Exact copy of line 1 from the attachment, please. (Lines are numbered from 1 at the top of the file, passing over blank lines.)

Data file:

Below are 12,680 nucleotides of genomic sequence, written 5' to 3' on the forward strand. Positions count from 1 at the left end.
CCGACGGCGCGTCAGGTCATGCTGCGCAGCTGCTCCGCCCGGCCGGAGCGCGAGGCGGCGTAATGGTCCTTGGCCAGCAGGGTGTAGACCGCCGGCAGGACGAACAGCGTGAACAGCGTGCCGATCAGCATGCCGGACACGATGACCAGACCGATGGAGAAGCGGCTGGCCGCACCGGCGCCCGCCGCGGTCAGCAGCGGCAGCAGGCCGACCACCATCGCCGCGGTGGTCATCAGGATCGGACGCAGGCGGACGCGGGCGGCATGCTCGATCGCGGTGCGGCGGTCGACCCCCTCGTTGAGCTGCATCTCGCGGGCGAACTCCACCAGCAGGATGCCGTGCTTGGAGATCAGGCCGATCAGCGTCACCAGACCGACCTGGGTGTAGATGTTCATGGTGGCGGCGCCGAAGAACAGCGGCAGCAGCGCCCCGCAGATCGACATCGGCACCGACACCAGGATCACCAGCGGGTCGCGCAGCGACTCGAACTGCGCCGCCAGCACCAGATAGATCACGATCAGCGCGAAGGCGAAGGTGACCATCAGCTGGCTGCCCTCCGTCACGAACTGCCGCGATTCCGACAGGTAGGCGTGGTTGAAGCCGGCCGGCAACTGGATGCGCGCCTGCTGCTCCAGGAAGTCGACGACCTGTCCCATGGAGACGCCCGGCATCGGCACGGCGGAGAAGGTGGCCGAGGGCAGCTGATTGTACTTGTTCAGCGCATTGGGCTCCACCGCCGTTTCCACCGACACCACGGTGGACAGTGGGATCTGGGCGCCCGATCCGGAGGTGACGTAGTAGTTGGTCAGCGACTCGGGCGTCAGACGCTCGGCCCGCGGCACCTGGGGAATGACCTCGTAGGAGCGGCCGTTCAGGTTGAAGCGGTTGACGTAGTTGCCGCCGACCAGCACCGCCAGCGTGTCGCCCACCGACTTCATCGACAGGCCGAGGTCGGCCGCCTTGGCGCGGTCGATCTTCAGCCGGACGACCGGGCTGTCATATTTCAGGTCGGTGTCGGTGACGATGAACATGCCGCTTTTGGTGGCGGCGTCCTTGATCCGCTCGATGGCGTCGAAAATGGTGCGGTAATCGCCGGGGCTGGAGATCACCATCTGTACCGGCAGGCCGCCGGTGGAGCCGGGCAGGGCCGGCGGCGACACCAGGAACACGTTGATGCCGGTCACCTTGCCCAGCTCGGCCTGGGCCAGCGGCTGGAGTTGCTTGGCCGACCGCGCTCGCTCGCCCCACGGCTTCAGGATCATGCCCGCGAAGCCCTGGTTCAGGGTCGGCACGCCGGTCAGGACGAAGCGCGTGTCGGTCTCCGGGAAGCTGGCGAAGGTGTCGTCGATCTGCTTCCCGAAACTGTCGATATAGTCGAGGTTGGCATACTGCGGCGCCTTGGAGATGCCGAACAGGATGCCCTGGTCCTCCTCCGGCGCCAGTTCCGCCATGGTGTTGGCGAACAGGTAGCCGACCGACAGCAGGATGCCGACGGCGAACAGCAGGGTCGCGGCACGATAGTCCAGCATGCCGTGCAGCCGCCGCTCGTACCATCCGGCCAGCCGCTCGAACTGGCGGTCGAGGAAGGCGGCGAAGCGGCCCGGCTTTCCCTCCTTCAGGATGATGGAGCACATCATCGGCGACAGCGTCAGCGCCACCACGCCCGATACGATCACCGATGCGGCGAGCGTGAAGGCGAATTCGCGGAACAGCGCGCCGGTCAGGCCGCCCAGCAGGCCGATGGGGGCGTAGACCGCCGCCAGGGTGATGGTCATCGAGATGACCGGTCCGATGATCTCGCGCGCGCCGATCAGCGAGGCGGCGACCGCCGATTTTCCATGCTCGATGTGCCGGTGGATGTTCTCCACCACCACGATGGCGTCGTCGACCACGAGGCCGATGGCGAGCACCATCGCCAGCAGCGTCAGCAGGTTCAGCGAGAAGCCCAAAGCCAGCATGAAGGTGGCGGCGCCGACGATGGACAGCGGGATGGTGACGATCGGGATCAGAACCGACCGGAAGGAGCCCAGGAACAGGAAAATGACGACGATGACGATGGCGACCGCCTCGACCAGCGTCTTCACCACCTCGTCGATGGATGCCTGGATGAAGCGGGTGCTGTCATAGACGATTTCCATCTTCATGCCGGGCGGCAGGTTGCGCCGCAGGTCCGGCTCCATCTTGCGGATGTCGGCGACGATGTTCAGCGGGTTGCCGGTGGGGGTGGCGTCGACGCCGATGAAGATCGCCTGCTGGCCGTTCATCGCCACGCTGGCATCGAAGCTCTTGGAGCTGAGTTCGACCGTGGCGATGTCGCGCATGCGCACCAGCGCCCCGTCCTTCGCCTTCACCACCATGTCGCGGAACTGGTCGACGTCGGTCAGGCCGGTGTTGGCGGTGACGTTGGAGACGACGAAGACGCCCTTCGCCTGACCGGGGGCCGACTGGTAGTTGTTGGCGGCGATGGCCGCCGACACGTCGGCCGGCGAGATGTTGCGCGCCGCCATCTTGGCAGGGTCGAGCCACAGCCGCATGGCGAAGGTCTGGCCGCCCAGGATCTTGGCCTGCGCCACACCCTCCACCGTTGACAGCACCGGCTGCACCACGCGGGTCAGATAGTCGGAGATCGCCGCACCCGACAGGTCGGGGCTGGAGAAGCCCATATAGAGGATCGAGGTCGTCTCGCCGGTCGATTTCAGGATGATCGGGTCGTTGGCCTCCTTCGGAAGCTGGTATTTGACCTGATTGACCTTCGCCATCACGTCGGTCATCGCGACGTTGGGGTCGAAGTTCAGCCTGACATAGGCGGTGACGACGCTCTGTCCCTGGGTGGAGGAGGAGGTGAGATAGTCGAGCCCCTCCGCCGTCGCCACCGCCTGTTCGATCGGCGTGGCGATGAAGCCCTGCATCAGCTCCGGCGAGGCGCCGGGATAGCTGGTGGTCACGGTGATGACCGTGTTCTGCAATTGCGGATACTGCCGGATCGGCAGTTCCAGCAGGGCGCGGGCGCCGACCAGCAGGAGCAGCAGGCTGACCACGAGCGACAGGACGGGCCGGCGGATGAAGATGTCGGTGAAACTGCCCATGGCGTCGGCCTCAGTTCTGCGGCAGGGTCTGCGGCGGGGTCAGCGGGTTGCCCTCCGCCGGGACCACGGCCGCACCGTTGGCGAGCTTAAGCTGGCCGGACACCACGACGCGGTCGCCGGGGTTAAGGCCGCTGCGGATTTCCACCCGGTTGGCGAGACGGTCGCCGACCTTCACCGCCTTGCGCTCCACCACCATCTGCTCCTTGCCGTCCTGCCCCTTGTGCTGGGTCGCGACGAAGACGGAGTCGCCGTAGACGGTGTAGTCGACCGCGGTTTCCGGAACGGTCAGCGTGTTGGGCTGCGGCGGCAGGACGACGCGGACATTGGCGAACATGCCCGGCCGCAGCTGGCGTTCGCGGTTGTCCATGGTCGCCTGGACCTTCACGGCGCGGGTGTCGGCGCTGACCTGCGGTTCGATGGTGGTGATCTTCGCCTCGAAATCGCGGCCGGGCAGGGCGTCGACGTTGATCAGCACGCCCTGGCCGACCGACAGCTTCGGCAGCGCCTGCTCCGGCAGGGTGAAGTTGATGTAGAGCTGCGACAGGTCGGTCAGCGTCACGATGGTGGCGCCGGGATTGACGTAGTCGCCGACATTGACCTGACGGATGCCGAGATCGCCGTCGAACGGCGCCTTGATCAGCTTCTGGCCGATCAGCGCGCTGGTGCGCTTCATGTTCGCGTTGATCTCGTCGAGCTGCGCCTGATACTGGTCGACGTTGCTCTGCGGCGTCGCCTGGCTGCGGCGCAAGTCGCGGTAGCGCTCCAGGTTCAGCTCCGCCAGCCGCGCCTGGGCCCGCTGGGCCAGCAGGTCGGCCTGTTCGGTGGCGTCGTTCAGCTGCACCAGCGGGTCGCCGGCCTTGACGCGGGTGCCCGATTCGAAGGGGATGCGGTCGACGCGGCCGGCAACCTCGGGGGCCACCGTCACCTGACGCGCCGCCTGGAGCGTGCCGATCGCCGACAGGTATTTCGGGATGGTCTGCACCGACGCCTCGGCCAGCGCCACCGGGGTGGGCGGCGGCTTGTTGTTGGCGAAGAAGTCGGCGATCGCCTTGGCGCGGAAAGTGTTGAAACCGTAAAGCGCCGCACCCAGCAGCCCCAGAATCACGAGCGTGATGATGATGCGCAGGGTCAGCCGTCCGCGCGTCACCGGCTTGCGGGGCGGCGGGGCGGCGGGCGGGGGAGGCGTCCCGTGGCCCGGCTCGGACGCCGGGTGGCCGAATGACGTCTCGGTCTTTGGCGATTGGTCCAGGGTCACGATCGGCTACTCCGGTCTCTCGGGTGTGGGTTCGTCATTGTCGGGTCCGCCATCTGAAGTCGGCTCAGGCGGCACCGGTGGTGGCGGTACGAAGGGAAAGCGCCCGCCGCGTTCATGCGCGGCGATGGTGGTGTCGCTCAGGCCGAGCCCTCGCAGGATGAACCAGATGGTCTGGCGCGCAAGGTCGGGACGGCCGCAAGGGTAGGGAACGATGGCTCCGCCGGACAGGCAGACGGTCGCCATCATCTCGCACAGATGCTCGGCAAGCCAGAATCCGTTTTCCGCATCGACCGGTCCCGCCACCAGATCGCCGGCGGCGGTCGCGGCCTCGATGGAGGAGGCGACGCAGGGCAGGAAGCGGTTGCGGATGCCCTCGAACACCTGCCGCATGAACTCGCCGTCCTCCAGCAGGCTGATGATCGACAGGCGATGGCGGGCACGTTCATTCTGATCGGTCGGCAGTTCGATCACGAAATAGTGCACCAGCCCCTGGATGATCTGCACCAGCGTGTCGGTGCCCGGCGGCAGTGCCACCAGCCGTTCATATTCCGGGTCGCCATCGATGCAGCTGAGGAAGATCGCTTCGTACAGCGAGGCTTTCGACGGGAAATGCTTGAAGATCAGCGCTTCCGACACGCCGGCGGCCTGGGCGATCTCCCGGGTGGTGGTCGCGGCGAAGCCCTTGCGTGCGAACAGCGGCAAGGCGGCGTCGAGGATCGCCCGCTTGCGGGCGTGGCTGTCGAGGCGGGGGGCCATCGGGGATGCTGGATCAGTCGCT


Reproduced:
Below are 12,680 nucleotides of genomic sequence, written 5' to 3' on the forward strand. Positions count from 1 at the left end.